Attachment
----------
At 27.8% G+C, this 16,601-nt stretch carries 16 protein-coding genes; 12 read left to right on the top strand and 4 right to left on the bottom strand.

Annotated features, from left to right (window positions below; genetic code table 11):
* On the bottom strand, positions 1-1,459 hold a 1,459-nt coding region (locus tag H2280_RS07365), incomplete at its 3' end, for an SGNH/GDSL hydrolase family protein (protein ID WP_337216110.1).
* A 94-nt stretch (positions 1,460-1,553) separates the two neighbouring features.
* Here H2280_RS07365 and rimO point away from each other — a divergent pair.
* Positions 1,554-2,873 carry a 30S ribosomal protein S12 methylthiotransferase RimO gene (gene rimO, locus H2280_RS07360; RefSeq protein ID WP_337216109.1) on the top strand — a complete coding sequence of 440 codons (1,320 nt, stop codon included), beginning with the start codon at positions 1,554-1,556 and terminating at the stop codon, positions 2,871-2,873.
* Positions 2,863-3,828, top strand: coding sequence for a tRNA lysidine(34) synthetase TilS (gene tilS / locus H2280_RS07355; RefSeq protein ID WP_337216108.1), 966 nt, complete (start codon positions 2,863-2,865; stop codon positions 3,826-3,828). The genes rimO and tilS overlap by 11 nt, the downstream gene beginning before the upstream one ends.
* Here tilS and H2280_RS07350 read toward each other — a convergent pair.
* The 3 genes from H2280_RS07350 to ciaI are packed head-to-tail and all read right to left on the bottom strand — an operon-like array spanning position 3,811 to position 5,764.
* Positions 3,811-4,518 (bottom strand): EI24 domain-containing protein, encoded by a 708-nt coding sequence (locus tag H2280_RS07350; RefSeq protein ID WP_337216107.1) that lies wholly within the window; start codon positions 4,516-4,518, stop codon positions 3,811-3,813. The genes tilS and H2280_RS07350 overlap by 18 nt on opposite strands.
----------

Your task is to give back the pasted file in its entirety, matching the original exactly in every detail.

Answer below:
At 27.8% G+C, this 16,601-nt stretch carries 16 protein-coding genes; 12 read left to right on the top strand and 4 right to left on the bottom strand.

Annotated features, from left to right (window positions below; genetic code table 11):
* On the bottom strand, positions 1-1,459 hold a 1,459-nt coding region (locus tag H2280_RS07365), incomplete at its 3' end, for an SGNH/GDSL hydrolase family protein (protein ID WP_337216110.1).
* A 94-nt stretch (positions 1,460-1,553) separates the two neighbouring features.
* Here H2280_RS07365 and rimO point away from each other — a divergent pair.
* Positions 1,554-2,873 carry a 30S ribosomal protein S12 methylthiotransferase RimO gene (gene rimO, locus H2280_RS07360; RefSeq protein ID WP_337216109.1) on the top strand — a complete coding sequence of 440 codons (1,320 nt, stop codon included), beginning with the start codon at positions 1,554-1,556 and terminating at the stop codon, positions 2,871-2,873.
* Positions 2,863-3,828, top strand: coding sequence for a tRNA lysidine(34) synthetase TilS (gene tilS / locus H2280_RS07355; RefSeq protein ID WP_337216108.1), 966 nt, complete (start codon positions 2,863-2,865; stop codon positions 3,826-3,828). The genes rimO and tilS overlap by 11 nt, the downstream gene beginning before the upstream one ends.
* Here tilS and H2280_RS07350 read toward each other — a convergent pair.
* The 3 genes from H2280_RS07350 to ciaI are packed head-to-tail and all read right to left on the bottom strand — an operon-like array spanning position 3,811 to position 5,764.
* Positions 3,811-4,518 (bottom strand): EI24 domain-containing protein, encoded by a 708-nt coding sequence (locus tag H2280_RS07350; RefSeq protein ID WP_337216107.1) that lies wholly within the window; start codon positions 4,516-4,518, stop codon positions 3,811-3,813. The genes tilS and H2280_RS07350 overlap by 18 nt on opposite strands.